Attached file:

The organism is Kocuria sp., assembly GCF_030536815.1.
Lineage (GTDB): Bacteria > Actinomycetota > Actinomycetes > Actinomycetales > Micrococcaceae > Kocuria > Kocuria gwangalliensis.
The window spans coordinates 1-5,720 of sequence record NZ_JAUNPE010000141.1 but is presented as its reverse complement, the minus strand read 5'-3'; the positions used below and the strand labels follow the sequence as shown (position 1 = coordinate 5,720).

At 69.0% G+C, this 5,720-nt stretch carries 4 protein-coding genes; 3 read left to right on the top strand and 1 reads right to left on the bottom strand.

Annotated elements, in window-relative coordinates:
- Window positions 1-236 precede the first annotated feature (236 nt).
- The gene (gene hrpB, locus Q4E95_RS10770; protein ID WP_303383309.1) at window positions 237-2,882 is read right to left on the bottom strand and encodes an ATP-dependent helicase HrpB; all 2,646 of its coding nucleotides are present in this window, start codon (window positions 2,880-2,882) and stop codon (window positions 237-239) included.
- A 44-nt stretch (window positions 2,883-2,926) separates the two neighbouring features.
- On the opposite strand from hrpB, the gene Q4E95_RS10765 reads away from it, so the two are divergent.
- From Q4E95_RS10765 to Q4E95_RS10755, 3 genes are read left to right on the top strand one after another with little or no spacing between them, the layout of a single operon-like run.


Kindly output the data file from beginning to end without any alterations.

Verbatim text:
The organism is Kocuria sp., assembly GCF_030536815.1.
Lineage (GTDB): Bacteria > Actinomycetota > Actinomycetes > Actinomycetales > Micrococcaceae > Kocuria > Kocuria gwangalliensis.
The window spans coordinates 1-5,720 of sequence record NZ_JAUNPE010000141.1 but is presented as its reverse complement, the minus strand read 5'-3'; the positions used below and the strand labels follow the sequence as shown (position 1 = coordinate 5,720).

At 69.0% G+C, this 5,720-nt stretch carries 4 protein-coding genes; 3 read left to right on the top strand and 1 reads right to left on the bottom strand.

Annotated elements, in window-relative coordinates:
- Window positions 1-236 precede the first annotated feature (236 nt).
- The gene (gene hrpB, locus Q4E95_RS10770; protein ID WP_303383309.1) at window positions 237-2,882 is read right to left on the bottom strand and encodes an ATP-dependent helicase HrpB; all 2,646 of its coding nucleotides are present in this window, start codon (window positions 2,880-2,882) and stop codon (window positions 237-239) included.
- A 44-nt stretch (window positions 2,883-2,926) separates the two neighbouring features.
- On the opposite strand from hrpB, the gene Q4E95_RS10765 reads away from it, so the two are divergent.
- From Q4E95_RS10765 to Q4E95_RS10755, 3 genes are read left to right on the top strand one after another with little or no spacing between them, the layout of a single operon-like run.